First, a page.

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Startup wants to aggregate repair shops into a 'trusted' membership network
I've been looking for a new car, and recently I was offered a Chevy Tahoe with 70,000-plus miles. Now heretofore I'd never look at a vehicle with that many miles, but I'm told by Art Shaw, CEO of RepairPal, that 200,000 miles is the new 100,000. To that end, I'm considering the truck.
Given that cars and trucks are built better and can last longer, there is a growing need for repair shops to service them. This growing market is one of the reasons RepairPal is getting some attention and money.
RepairPal, which was founded in 2007, announced Monday morning that it's raised $13 million in new financing from Cars.com, a division of Classified Ventures, and Castrol innoVentures, which was created by British Petroleum-own Castrol Lubricants. RepairPal is the first investment for the energy company's venture arm. The funds will be used to expand RepairPal's network of repair shops across the country, from the 200 shops in 35 states it works with today. Prior to today's funding, RepairPal raised $11 million.
"Over 85%of cars are out of warranty," said Shaw, in an interview. "The average age of car is increasing in years and two-thirds of people will own their car more than 150,000 miles," added Shaw, who joined the company about a year ago. Prior to the auto service site, Shaw ran a couple Internet companies, including Scwhab.com.
RepairPal hopes to be the repair shop of choice for people looking to service those cars. The value proposition to them is that the repairs shops are qualified by RepairPal (which gives them a stamp of approval) and priced fairly. This the branding RepairPal stands by.
"Consumers get a fair price," said Shaw. "They [also] get someone who stands behind it [the repair] and a warranty." Each shop that is part of the RepairPal network offers a 12,000 mile and 12-month warranty.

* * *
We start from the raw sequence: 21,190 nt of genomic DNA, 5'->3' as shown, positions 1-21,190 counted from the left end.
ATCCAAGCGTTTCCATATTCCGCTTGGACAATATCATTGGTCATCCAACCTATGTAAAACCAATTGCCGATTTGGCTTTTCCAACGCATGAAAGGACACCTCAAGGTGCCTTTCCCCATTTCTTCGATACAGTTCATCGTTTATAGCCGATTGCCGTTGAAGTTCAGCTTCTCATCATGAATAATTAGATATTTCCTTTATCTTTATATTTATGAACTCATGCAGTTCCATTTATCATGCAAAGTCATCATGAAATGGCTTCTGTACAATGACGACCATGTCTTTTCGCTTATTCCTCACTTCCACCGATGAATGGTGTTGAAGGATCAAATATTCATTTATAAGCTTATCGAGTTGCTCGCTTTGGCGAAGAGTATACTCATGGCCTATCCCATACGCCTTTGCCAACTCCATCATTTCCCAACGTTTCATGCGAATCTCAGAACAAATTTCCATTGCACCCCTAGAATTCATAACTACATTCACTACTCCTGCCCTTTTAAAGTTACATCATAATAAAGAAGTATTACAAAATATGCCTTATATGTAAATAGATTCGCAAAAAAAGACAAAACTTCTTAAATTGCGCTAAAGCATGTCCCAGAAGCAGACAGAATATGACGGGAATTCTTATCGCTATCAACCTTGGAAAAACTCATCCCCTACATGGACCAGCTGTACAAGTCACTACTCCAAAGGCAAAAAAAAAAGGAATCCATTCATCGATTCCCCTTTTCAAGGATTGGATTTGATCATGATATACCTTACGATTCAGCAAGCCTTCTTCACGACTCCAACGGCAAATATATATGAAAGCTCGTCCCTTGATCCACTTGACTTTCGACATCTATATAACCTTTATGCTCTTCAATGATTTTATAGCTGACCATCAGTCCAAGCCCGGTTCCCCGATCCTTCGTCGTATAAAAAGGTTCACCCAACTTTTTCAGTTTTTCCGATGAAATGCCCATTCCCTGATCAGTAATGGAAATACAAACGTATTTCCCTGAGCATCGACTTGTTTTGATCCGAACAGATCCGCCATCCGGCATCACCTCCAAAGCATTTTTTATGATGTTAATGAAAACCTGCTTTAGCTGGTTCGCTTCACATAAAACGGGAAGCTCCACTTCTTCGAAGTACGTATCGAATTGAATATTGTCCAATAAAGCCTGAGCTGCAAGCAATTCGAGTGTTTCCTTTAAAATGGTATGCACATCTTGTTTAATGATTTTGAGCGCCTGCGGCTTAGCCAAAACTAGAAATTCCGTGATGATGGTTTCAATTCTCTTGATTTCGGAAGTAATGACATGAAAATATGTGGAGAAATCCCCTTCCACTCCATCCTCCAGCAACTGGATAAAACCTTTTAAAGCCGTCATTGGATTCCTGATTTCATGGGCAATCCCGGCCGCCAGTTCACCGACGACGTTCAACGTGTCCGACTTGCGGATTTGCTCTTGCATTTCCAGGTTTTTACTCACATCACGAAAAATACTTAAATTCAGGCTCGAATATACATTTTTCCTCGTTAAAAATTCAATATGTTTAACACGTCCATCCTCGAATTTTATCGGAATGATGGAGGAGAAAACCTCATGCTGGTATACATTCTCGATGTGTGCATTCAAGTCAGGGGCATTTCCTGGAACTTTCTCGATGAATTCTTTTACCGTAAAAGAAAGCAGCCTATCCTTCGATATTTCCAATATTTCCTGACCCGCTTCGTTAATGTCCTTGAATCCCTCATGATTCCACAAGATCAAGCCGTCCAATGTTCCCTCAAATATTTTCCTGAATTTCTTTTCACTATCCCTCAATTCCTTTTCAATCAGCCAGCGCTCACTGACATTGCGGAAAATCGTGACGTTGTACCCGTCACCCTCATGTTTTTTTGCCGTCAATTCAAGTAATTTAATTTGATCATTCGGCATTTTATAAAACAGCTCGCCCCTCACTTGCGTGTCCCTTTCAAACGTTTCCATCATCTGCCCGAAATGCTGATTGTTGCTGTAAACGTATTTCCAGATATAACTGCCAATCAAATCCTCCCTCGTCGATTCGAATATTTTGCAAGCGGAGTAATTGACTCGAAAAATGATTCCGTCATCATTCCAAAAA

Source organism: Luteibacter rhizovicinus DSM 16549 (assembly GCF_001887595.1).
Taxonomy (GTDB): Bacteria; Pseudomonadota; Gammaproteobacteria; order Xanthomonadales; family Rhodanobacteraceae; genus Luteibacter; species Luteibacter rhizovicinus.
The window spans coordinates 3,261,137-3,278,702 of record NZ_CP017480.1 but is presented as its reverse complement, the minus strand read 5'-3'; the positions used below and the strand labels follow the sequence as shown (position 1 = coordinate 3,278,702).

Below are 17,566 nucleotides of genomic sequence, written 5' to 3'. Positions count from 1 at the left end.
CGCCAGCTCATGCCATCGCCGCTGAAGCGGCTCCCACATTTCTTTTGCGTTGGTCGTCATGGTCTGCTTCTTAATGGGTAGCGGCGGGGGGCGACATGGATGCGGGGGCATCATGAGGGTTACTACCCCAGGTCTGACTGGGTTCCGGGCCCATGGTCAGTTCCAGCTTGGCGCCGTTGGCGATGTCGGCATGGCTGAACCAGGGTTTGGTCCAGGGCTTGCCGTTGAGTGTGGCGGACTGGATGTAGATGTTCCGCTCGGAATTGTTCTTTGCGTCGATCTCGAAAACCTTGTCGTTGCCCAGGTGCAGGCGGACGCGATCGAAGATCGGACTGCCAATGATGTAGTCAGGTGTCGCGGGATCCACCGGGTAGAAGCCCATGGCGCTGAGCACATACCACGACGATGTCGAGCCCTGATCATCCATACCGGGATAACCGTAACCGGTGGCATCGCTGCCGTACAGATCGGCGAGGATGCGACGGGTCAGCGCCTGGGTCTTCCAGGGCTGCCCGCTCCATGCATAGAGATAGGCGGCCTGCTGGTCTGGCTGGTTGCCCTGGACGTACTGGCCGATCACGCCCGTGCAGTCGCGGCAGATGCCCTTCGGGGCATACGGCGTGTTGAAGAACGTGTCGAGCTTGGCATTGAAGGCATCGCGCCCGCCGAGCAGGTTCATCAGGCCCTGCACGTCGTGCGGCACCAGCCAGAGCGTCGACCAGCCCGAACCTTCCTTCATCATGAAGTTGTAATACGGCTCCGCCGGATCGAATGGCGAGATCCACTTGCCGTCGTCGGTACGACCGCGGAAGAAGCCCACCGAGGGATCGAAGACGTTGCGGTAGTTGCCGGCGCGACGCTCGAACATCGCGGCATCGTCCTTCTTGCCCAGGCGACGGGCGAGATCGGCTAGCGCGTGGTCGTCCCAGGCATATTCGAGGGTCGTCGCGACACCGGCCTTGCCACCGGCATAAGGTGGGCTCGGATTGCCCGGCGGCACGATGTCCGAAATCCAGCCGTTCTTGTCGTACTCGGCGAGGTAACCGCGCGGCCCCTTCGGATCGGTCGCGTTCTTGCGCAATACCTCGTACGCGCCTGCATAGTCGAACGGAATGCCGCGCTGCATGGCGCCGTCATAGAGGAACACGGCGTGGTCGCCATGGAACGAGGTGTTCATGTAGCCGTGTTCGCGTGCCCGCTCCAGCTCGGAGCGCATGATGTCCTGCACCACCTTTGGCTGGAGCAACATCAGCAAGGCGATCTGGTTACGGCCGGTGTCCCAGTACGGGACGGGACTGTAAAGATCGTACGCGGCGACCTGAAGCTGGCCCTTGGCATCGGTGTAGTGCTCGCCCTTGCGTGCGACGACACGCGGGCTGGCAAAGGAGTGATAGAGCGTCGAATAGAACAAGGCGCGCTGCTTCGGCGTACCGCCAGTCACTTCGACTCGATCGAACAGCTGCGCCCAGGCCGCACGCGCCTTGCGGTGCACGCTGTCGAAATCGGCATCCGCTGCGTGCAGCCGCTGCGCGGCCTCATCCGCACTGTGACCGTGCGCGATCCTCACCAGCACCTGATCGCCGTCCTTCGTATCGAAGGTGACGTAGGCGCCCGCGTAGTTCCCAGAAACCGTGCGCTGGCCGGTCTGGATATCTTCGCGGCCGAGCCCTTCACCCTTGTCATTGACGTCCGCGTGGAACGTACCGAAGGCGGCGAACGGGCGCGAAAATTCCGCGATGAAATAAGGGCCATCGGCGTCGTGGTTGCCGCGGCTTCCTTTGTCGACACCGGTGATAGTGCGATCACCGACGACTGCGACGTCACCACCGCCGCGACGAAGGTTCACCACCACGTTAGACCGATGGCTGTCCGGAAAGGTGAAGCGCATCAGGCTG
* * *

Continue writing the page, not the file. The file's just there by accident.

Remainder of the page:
RepairlPal essentially works with repair shops (mechanics who have their own service). Repair shops become members of RepairPal by paying an annual subscription fee, which Shaw wouldn't disclose. But in return, RepairPal drives new users to the repair shop by capturing a lot of the people searching for car repairs or car repair price comparison through searches, as well as Cars.com, Consumer Reports and AOL.
For the shop, which is too tiny to capture an audience online, RepairPal sells them on its statistics, which is visitors at about one million a month, up 40% from a year ago.
To be part of the RepairPal network, a shop has to also pay for an initial technical assessment that covers the mechanics as well as the parts used. Part of this process includes RepairPal calling the shop's customers to understand how the shop is being perceived.
The repair industry does seem to be taking off. Just recently, YourMechanic raised $1.8 million last September to offer something similar. But rather than aggregating repair shops, YourMechanic aggregates mobile repairmen.
When asked whether RepairPal would also aggregate mobile repairmen, Shaw said this: "We have a view that people want a facility and quality-trained technicians who are investing in parts and not changing oil in your driveway... Infrastructure and training is required. Most of our folks won’t leave their shops. All their tools are not mobile."
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